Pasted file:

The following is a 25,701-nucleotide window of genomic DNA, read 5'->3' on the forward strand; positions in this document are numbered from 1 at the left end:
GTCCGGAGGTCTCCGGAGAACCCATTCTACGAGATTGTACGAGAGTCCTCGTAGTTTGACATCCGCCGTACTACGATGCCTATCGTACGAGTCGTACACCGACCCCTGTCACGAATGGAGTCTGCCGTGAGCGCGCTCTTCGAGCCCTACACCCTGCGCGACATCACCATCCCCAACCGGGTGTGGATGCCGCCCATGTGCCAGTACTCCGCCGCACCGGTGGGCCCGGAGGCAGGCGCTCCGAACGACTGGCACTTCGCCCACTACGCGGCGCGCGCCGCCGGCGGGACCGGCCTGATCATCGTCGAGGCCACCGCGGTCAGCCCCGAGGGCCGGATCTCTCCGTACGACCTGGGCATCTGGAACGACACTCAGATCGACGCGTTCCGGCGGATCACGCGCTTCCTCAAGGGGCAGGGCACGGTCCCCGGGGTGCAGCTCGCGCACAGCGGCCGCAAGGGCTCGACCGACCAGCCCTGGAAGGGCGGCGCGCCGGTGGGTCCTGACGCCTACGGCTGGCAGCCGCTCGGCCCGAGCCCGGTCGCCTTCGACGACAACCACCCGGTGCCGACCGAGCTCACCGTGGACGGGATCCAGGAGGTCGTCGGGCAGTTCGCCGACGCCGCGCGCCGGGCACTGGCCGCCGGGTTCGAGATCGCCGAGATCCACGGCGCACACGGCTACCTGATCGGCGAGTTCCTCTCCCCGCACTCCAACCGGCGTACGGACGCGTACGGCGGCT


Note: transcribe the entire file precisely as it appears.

The following is a 25,701-nucleotide window of genomic DNA, read 5'->3' on the forward strand; positions in this document are numbered from 1 at the left end:
GTCCGGAGGTCTCCGGAGAACCCATTCTACGAGATTGTACGAGAGTCCTCGTAGTTTGACATCCGCCGTACTACGATGCCTATCGTACGAGTCGTACACCGACCCCTGTCACGAATGGAGTCTGCCGTGAGCGCGCTCTTCGAGCCCTACACCCTGCGCGACATCACCATCCCCAACCGGGTGTGGATGCCGCCCATGTGCCAGTACTCCGCCGCACCGGTGGGCCCGGAGGCAGGCGCTCCGAACGACTGGCACTTCGCCCACTACGCGGCGCGCGCCGCCGGCGGGACCGGCCTGATCATCGTCGAGGCCACCGCGGTCAGCCCCGAGGGCCGGATCTCTCCGTACGACCTGGGCATCTGGAACGACACTCAGATCGACGCGTTCCGGCGGATCACGCGCTTCCTCAAGGGGCAGGGCACGGTCCCCGGGGTGCAGCTCGCGCACAGCGGCCGCAAGGGCTCGACCGACCAGCCCTGGAAGGGCGGCGCGCCGGTGGGTCCTGACGCCTACGGCTGGCAGCCGCTCGGCCCGAGCCCGGTCGCCTTCGACGACAACCACCCGGTGCCGACCGAGCTCACCGTGGACGGGATCCAGGAGGTCGTCGGGCAGTTCGCCGACGCCGCGCGCCGGGCACTGGCCGCCGGGTTCGAGATCGCCGAGATCCACGGCGCACACGGCTACCTGATCGGCGAGTTCCTCTCCCCGCACTCCAACCGGCGTACGGACGCGTACGGCGGCT